Scenario 3: Foreign body in the eye

This eye injury occurs when flying material — often metal — lands in a patient's eye. This eye emergency is common amongst those working in construction, or operating tools and heavy machinery. It also includes objects like darts, bullets, bungee chords, or other sharp instruments.

If a foreign object enters an eye, do not touch or attempt to remove it. If you do not have any changes in your vision, you may contact your ophthalmologist to be evaluated as soon as possible.

If there are changes in your vision, or you have sustained trauma from sharp instruments causing damage to the adjacent structures, go straight to the emergency room.

Scenario 4: Flashes of light + floaters

Eye floaters are spots in one's vision that look like black specks or strings.

If a patient experiences floaters or flashes of light, this should be cause for concern. Both floaters and light flashes may be signs of a retinal tear or a vitreous hemorrhage.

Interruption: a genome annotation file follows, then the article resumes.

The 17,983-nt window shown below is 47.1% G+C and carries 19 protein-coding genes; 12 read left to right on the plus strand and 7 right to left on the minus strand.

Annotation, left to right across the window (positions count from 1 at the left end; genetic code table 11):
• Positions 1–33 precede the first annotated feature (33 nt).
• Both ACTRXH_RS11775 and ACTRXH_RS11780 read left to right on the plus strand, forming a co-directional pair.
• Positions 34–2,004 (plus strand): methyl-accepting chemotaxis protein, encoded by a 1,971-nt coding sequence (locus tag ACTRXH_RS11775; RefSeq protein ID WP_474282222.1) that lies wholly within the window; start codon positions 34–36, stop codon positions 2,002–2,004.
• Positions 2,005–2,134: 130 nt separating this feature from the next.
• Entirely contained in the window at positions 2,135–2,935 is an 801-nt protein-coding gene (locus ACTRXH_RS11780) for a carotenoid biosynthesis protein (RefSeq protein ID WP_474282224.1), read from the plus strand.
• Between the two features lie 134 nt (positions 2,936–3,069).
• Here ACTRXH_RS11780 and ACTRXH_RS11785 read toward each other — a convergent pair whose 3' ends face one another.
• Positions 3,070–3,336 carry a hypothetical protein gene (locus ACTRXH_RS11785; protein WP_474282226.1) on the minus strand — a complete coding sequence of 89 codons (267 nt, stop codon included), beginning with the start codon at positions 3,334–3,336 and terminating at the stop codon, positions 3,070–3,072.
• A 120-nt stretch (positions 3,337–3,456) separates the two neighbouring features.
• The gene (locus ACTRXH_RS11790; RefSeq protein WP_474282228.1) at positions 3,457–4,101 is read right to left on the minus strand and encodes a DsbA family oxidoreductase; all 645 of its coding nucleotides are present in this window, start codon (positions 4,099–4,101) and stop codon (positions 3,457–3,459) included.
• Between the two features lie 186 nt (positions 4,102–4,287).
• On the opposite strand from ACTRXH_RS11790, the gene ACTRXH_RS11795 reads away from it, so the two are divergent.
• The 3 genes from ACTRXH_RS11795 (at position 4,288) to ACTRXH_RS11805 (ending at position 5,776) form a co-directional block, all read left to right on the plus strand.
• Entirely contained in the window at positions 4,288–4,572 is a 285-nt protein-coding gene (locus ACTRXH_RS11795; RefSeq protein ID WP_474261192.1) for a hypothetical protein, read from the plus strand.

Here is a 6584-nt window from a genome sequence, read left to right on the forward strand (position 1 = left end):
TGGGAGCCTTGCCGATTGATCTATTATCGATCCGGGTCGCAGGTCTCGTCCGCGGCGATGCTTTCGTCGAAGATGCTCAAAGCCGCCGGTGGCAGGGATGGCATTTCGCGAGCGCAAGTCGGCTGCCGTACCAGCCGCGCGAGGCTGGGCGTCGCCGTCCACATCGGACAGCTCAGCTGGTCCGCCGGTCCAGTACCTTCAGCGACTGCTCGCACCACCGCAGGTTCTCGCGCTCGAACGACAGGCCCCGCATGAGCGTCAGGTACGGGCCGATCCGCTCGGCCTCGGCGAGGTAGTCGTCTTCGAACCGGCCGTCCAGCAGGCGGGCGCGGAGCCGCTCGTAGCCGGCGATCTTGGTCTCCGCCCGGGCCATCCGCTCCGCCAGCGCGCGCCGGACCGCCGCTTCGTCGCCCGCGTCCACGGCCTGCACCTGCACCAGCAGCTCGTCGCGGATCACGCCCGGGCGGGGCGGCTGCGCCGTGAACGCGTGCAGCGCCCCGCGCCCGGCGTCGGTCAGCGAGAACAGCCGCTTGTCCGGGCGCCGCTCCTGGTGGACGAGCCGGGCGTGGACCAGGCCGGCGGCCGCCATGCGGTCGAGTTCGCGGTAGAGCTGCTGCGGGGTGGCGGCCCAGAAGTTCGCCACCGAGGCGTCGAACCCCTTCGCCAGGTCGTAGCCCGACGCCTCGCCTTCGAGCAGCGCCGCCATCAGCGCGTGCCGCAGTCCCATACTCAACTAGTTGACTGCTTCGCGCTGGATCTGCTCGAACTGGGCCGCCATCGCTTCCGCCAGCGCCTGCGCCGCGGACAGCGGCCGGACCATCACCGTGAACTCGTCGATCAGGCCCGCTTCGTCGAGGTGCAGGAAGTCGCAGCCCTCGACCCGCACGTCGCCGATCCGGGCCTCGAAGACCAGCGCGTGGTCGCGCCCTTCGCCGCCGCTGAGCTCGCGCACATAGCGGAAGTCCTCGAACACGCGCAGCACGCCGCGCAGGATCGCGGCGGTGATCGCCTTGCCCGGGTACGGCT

It is best to be evaluated as quickly as possible. Call your ophthalmologist for an appointment. If you have these symptoms along with changes in your vision and you are not able to contact an ophthalmologist, go to the emergency room.

Scenario 5: Sudden change in vision

While vision can vary, changes like blurred or double vision can signal more serious eye conditions that require emergency eye care.

When a patient experiences changes in their central or peripheral vision, we recommend scheduling an appointment with their eye doctor immediately.

Scenario 6: Redness associated with blurred vision or light sensitivity

Redness or irritation is one of the most common reasons people see an eye doctor. This can occur due to dirty contact lenses, light dust, or allergies.

In most cases, redness or irritation is not an eye care emergency. However, there is reason to be concerned if the redness is paired with blurred vision, light sensitivity, or pain.

These symptoms can be warning signs of uveitis, corneal abrasion, or herpes keratitis. If a patient experiences these symptoms, we recommend scheduling an appointment with an ophthalmologist as soon as possible.

Lastly, if you have a relationship with your ophthalmologist and have any doubts about your symptoms, it is best to contact them for advice on the urgency of evaluation and best location to be seen.

Cta

If you have any questions or concerns about your eye health, and it does not warrant visiting the emergency room, give our office a call or book online below to schedule a consultation